An article in The Australian this week praised the Sydney Kings and the NBL for getting a record-breaking crowd of 17,514 to the Sydney Superdome on Sunday.
Wow, what a week of A-League action. Again, we’re speaking about something that is a detriment to our game – the Video Assistant Referee (VAR).
VAR spoiled last year’s grand final, last week it spoiled the Melbourne Derby and VAR has now completed the trifecta in spoiling the Sydney Derby.
Despite Markus Babels now infamous dummy spit and Mark Bosnich’s blow up, VAR mysteriously finds new ways to be controversial despite what media attention it gets. Both, Mark Bosnich and Archie Thompson agreed VAR should be suspended immediately. Even Brendan Hamill’s unwillingness to say anything in a post-match interview spoke a thousand words when he had a blow-up of his own in the sheds.
Even Robbie Slater’s magical switch, of questioning the referee’s decision live, to come out in support of the decision after the game left a lot of fans speechless.
Regardless of the club you support, it’s clear that the way VAR has been implemented is destroying our beloved game.
You may still support VAR technology; however, its usage needs to be amended and clear rules need to be outlaid in terms of its usage.
I hate comparing codes but at least the NRL referees are the only ones allowed to call for the video referee. The video referee can’t interrupt the game and interfere, even when the ref does call for the video he must declare what he his looking for. For example, check the grounding or offside when examining a try.
It was clear after Saturday’s night’s blunder that the referee was examining an impediment made by Josh Sotirio, who supposedly ‘blocked’ Michael Zullo.
This was indicated by the on-pitch referee’s arm positioning when blowing for a foul. It was only until the post-match conference after the controversy reached boiling point, that an offside call became the offence being investigated by the VAR.
This whole dispute could have been avoided if the referee had to declare what he wanted the VAR to check, or visa-versa.
I’m not saying this happened last night or does happen, but, without a fair usage policy in place, how do we know VAR and on pitch officials did not get it wrong and simply change their minds?
A new fair usage policy for VAR would be as beneficial for the referees, as it would be for the fans’ enjoyment. This policy would give referees some protection when an incident like this happens again and fans and media would establish whether the on-pitch referees got it right or wrong.
Also, the consistency of VAR needs to come into question. Last year during a Perth vs Sydney semi final, an exact replica of last night’s controversy occurred. Bobo ‘blocked’ a Perth defender from an offside position.
VAR checked this goal and it was allowed. I must point out Robbie Slater agreed that this goal was OK in his post-match comments. Any neutral fan must address the white elephant in the room and ask what was the difference between the Jordy Buijs goal for Sydney FC and the Roly Bonevacias goal for the Wanderers on Saturday?
Don’t get me wrong, I think football does need some video assistance, but, I think goal-line technology is all. Yes, there are some very compelling arguments for the usage of a video referee, however, we need to get VAR’s usage policy right as its affecting attendance figures.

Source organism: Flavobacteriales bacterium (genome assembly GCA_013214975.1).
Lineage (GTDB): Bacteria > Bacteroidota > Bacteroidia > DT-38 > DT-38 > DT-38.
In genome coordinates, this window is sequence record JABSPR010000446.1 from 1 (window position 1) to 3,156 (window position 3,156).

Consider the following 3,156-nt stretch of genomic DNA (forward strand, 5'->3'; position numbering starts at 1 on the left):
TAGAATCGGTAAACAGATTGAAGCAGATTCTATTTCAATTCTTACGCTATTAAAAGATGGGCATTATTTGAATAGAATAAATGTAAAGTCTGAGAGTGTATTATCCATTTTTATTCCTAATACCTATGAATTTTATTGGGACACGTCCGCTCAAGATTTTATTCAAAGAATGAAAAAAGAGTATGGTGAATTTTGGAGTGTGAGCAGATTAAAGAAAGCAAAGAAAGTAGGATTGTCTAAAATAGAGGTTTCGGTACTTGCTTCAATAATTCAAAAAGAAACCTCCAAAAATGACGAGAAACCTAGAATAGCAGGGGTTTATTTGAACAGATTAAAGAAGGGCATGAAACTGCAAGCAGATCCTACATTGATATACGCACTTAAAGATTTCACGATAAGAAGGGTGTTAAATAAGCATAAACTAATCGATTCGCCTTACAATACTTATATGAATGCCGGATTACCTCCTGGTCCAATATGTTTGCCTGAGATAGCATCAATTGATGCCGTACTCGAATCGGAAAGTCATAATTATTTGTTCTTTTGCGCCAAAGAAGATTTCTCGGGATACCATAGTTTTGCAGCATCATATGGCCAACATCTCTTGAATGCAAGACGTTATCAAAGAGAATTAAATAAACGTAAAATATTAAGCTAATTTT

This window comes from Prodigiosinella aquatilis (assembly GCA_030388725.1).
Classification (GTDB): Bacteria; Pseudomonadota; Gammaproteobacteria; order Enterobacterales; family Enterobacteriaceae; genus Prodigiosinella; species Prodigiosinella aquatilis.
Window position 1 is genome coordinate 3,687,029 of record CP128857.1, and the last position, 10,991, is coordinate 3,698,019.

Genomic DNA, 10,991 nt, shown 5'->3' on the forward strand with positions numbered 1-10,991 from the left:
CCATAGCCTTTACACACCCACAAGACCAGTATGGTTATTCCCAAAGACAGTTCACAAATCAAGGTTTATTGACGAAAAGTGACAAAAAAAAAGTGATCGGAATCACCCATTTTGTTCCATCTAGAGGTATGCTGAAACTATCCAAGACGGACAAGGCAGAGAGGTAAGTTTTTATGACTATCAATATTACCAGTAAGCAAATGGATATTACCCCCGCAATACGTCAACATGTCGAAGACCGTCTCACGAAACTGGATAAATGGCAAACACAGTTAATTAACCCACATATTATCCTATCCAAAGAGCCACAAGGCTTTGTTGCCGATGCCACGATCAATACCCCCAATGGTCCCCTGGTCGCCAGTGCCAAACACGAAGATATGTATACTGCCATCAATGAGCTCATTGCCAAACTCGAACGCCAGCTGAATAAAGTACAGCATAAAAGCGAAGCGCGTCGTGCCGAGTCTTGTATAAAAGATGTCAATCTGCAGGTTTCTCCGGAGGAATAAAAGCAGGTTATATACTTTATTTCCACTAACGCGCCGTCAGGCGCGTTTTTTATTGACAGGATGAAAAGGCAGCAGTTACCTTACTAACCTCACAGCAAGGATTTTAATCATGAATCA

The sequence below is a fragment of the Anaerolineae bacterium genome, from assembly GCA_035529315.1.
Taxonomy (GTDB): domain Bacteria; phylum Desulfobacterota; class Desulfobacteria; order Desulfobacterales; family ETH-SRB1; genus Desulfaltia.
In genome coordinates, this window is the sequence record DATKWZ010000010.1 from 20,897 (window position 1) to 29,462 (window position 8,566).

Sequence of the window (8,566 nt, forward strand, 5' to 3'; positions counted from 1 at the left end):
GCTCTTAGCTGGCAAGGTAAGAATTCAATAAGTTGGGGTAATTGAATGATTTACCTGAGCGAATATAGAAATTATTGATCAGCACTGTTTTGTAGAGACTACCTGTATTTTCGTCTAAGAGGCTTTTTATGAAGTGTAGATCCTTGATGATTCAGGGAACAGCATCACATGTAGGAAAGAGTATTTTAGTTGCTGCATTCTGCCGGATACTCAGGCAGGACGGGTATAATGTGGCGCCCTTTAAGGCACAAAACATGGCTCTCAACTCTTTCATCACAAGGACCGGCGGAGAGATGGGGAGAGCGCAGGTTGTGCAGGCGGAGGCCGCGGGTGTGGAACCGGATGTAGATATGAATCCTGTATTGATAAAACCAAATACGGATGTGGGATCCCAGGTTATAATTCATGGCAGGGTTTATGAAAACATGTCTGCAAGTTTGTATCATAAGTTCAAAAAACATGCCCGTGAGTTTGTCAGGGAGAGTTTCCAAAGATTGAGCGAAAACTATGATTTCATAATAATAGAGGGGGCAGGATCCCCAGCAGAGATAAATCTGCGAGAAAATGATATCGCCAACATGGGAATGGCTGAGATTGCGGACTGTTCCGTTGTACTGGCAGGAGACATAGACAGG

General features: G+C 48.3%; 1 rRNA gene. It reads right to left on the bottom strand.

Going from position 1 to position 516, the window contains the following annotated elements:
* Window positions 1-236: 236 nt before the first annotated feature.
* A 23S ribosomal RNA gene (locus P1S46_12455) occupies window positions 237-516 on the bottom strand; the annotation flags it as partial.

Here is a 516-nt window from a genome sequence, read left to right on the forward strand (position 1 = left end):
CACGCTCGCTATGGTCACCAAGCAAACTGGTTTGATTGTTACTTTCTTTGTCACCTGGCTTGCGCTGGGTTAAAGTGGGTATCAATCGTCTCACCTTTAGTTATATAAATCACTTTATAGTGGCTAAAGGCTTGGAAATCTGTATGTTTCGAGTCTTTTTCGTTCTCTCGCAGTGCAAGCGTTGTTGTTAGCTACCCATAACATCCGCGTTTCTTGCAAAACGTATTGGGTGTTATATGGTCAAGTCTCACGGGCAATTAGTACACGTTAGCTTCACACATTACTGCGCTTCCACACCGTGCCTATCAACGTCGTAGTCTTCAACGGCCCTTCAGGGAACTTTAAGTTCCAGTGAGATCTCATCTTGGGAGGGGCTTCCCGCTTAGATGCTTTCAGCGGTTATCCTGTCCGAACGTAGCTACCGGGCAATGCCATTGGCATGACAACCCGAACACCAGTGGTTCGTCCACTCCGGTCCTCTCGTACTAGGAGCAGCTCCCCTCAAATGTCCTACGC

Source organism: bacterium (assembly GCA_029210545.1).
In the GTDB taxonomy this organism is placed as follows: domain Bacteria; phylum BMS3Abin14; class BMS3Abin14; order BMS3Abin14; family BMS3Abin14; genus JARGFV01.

I hate to use a strawman argument here, but, it was only as far back as 8th of October in 2016, the Sydney derby was getting attendance figures of 61.880 people at Stadium Australia. Most recently the derby got 30,588 in a 46,000-capacity venue at the S.C.G. Before that it drew 14,436 at Penrith Stadium in an FFA Cup semi-final in a 22,500-capacity venue.
The number of people not attending games is chilling. As a fan of football, I believe the Sydney Derby should be a sell-out regardless of who’s in it, when and where it’s played.
It is my hope and dream that this new FFA board must examine VAR technology. The new board needs to suspend VAR immediately while developing a fair usage policy.
This policy should set boundaries on who can call for the VAR, how the VAR officiates and how the VAR interferes in games if at all.
As a football fan, it astonishes me how football people are so desperate to get mainstream media acceptance in Australia, our code is willing to do anything to appease to outsiders’ opinions.
We’re willing to alter the administration and officiating of our code and even sell out our code’s culture. At what point do we say enough is enough and stop these experiments? I remember the good old days when human error was an integral element in football.
Fans benefited from the calls refs got wrong and fans got upset with the calls refs got right. However, at the end of the day, the amount of good vs bad calls levelled out.
Football, as opposed to other codes, is one of the most emotive games on the planet. The tension and emotional investment fans place in the game is phenomenal.
Human error from referees was a contributing factor to why emotion and atmosphere were present at games and is absent in the A-league.
When and how did officiating get so bad we felt the need to implement this technology in the first place?
Second, who was it that started asking for VAR? Was it our own administrators? Or was it outside influences?
I honestly forget. Picture this, imagine if they had the VAR for Maradona’s hand of god goal, could you imagine how that would have changed the face of modern football for the worst?
Yes, it was a handball and yes England was robbed of a final, however, it was a piece of history I wouldn’t want to change for the world.